Ankara and Moscow Understand Alike the Problem of Terrorism
In southeast Turkey as a result of armed clashes with militants of the separatist Kurdistan Workers' Party (KWP) on June 19, at least seven Turkish soldiers were killed, and fifteen injured.
According to available information, the Turkish soldiers were ambushed by Kurds near the town of Yuksekova in Hakkari province near the border with Turkey, Iran and Iraq. KWP militants, who, according to the Turkish militaries, came from the territory of Iraqi Kurdistan (where their main bases are located), attacked the government forces militaries from three different positions.
Recall that earlier, on June 16, the Kurdish militants fired at the building of the police station in eastern Turkey, in the province of Tunceli, and in October last year, the armed wing of the KWP made a series of attacks on the position of the Turkish army in the province of Hakkari - then 26 Turkish soldiers were killed.
Turkish Foreign Minister Ahmet Davutoglu then confidently said that Ankara will continue to use all its legal rights to repulse Kurdish extremists and will cooperate in this matter with international organizations, since ?the KWP threatens the security of other states.?
Clashes with militants in eastern Turkey take place almost every day. The 30 thousandth army contingent located in the area bordering Iraq regularly cleans up the grounds from terrorist elements.
The Kurdish issue is one of the very important and tough problems for the Turkish government. Almost a quarter of the population of Turkey are Kurds living in community in the east of the country. For several decades there has been sluggish war on between government forces and separatist of the KWP.
The militants are fighting for political rights of local Kurds, the formation of national autonomy in the Turkish Republic, and even the secession. Since the mid-1980s, the KWP already had a guerrilla army of many thousands (became known as the People's Liberation Army of Kurdistan) and a branched political structures combined in a structure of the National Liberation Front of Kurdistan.
It is worth noting that the European Union in 2002 put the KWP in the list of terrorist organizations, but on April 3, 2008 the European Court overturned the decision declaring it illegal and contrary to EU law.
In the issue of combating terrorism, Turkey can be rightly considered to be one of the most experienced players in the region. The constant struggle against Kurdish armed groups for more than 30 years caused about 45,000 deaths, including many civilians.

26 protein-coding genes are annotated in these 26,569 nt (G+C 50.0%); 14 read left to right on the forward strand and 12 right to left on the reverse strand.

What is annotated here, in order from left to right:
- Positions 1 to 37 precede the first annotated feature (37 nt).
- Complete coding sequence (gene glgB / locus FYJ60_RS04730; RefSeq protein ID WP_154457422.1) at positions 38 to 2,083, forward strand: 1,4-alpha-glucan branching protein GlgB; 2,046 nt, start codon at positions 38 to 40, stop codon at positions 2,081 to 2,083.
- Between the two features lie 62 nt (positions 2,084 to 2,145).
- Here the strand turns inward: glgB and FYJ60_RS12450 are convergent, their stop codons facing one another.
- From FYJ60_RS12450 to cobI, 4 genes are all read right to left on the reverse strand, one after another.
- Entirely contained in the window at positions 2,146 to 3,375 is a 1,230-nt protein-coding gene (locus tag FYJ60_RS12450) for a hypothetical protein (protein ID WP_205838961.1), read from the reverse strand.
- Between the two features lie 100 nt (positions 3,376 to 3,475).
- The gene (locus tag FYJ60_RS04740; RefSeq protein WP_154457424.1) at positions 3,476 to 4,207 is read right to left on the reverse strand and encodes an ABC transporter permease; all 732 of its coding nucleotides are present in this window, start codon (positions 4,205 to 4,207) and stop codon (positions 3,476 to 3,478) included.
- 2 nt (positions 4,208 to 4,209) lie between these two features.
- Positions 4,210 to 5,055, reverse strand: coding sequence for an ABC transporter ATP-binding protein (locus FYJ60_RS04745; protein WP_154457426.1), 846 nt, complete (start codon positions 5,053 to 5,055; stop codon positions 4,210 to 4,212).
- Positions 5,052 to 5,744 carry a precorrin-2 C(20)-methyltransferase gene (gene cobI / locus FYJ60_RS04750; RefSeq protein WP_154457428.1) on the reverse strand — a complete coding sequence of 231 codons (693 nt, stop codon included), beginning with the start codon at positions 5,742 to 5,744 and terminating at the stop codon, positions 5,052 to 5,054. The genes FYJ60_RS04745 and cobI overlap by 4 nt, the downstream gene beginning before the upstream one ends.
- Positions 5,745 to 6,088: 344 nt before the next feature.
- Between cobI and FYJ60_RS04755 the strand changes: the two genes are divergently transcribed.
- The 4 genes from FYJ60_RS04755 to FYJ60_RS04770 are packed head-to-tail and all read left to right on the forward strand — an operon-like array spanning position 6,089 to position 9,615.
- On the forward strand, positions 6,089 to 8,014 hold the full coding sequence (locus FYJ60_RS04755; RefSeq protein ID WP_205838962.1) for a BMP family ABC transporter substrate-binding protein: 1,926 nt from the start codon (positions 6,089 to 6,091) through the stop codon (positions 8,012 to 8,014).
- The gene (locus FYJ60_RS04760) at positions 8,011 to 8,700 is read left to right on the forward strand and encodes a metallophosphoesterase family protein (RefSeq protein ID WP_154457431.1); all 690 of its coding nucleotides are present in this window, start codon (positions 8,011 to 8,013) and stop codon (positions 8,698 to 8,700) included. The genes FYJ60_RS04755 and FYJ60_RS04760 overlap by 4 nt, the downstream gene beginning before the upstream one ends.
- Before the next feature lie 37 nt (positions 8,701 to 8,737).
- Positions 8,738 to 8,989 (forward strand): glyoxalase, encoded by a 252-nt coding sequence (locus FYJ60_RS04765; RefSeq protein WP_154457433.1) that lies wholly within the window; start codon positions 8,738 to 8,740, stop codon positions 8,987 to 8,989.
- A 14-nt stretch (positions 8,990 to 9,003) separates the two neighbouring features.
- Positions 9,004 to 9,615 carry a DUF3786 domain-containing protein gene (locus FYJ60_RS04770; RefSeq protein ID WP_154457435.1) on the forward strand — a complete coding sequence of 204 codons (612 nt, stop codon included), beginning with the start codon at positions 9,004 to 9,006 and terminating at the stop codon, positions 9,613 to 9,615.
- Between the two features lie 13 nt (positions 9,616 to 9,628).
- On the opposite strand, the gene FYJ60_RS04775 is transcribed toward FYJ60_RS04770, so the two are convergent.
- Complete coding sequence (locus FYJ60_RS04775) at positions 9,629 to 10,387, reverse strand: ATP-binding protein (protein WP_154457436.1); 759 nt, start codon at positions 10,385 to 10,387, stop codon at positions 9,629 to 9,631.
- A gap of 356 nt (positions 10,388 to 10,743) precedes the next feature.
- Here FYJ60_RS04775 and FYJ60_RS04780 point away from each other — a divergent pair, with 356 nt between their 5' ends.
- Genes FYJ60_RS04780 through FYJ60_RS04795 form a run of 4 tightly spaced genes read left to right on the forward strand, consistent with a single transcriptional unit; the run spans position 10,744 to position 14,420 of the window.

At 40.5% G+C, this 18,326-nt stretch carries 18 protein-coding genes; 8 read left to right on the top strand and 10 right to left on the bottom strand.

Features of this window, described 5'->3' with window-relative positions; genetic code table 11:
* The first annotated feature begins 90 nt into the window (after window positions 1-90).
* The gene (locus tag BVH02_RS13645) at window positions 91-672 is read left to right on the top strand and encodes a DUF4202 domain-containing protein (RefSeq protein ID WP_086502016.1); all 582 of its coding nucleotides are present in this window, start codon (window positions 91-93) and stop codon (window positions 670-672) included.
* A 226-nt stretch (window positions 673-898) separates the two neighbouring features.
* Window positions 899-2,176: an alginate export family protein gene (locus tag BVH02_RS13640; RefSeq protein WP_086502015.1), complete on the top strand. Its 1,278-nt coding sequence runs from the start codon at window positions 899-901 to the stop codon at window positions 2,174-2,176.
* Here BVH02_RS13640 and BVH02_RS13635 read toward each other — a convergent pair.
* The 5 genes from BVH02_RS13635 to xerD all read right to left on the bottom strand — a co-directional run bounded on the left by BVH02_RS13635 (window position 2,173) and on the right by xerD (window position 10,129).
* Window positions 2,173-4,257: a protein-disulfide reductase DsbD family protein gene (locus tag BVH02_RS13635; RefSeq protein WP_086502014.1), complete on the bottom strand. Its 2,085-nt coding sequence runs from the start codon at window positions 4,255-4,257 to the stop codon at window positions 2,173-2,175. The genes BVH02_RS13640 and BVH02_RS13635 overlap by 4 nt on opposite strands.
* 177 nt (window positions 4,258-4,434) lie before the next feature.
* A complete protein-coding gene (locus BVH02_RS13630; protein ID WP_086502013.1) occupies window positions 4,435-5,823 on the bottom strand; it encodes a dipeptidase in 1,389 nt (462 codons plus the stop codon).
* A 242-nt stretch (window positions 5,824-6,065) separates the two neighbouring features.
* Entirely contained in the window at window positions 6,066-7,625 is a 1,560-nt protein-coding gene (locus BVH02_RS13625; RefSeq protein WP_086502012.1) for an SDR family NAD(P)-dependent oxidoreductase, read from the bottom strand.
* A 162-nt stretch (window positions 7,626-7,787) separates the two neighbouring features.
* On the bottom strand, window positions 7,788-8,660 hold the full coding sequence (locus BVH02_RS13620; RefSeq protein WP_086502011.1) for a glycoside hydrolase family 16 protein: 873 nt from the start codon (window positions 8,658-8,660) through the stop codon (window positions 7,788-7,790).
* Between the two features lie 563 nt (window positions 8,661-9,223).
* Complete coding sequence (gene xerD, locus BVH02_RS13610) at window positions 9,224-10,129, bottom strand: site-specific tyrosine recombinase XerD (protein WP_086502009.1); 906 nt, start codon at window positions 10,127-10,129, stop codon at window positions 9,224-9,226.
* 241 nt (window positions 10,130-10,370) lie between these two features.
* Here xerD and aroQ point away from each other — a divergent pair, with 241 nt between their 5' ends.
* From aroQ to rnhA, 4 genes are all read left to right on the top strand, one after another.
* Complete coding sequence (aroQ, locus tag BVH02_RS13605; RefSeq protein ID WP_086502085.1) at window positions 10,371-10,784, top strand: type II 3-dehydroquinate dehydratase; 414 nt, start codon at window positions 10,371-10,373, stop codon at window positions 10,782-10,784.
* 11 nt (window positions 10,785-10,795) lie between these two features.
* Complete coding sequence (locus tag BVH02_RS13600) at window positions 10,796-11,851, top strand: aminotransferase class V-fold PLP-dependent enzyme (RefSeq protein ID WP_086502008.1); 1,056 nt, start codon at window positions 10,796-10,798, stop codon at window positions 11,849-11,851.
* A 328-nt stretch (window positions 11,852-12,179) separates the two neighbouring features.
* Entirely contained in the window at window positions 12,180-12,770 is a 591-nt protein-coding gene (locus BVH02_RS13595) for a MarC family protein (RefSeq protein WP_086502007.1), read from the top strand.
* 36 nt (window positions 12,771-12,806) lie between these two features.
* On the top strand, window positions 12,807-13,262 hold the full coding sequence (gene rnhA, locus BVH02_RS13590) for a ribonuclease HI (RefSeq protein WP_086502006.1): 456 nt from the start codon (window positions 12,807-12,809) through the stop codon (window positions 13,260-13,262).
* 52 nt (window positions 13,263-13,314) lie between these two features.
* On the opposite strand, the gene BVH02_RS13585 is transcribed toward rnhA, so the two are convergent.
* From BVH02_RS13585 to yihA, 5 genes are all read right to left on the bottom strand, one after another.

Despite some controversy between Russia and Turkey in the international arena, there are a number of objective factors making for close cooperation between the two countries just in counter-terrorism.
Thus, the Turkish Prime Minister, Recep Tayyip Erdogan, within the framework of his working visit to the Russian Federatin in 2011, spoke for the establishment of cooperation in the fight against terrorism: ?Both countries now face the threat of terrorism. We condemn the terrorist attacks that have taken place in Russia. Turkey has also appeared at gunpoint of terrorists who do not care whom to kill: civilians, militaries, children, women or elderly persons. Terrorism is now trying to dictate its policy through intimidation, harming the country, undermining its economy, creating an atmosphere of fear in this country.?
Against the background of the two countries antiterrorist rapprochement, their cooperation was spoiled just as a fly spoils the ointment. In 2011, the Turkish intelligence service reported that a significant part of the KWP arms has Russian brand ? it was reported to Turkish colleagues by the U.S. intelligence services. Because you know they can?t see such warm relations between Ankara and Moscow.
It cannot be ruled out that during the Soviet era the Kurdish rebels were really given weapons of Soviet manufacture, and they are still at work. But times change. The modern Russia knows firsthand about terrorism, and separatism; it still has to face the cruel incursions of militants on its territory. In such a situation, of course, it is not probable that Moscow could supply Russian weapons to Kurdish rebel detachments. True, the possibility of falling into other, non-Russian hands, must not be ruled out. The Kalashnikov gun alone is manufactured in more than 50 countries. But Russia has nothing to do with it.